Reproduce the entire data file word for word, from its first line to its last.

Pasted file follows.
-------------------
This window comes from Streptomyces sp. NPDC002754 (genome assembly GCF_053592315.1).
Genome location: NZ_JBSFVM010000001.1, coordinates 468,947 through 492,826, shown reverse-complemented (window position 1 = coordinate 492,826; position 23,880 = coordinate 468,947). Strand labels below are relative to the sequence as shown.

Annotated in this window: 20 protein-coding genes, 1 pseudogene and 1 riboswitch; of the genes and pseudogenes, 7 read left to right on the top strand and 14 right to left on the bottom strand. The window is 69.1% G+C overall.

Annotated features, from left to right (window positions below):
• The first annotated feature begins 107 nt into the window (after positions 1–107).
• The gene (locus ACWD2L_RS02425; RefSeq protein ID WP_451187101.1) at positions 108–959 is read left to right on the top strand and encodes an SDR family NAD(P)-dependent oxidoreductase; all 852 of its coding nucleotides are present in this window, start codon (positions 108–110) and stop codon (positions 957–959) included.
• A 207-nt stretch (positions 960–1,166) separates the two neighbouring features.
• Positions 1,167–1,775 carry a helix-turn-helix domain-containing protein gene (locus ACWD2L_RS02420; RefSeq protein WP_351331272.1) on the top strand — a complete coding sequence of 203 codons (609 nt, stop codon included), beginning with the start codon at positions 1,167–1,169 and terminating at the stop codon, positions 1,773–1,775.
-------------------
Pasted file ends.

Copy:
This window comes from Streptomyces sp. NPDC002754 (genome assembly GCF_053592315.1).
Genome location: NZ_JBSFVM010000001.1, coordinates 468,947 through 492,826, shown reverse-complemented (window position 1 = coordinate 492,826; position 23,880 = coordinate 468,947). Strand labels below are relative to the sequence as shown.

Annotated in this window: 20 protein-coding genes, 1 pseudogene and 1 riboswitch; of the genes and pseudogenes, 7 read left to right on the top strand and 14 right to left on the bottom strand. The window is 69.1% G+C overall.

Annotated features, from left to right (window positions below):
• The first annotated feature begins 107 nt into the window (after positions 1–107).
• The gene (locus ACWD2L_RS02425; RefSeq protein ID WP_451187101.1) at positions 108–959 is read left to right on the top strand and encodes an SDR family NAD(P)-dependent oxidoreductase; all 852 of its coding nucleotides are present in this window, start codon (positions 108–110) and stop codon (positions 957–959) included.
• A 207-nt stretch (positions 960–1,166) separates the two neighbouring features.
• Positions 1,167–1,775 carry a helix-turn-helix domain-containing protein gene (locus ACWD2L_RS02420; RefSeq protein WP_351331272.1) on the top strand — a complete coding sequence of 203 codons (609 nt, stop codon included), beginning with the start codon at positions 1,167–1,169 and terminating at the stop codon, positions 1,773–1,775.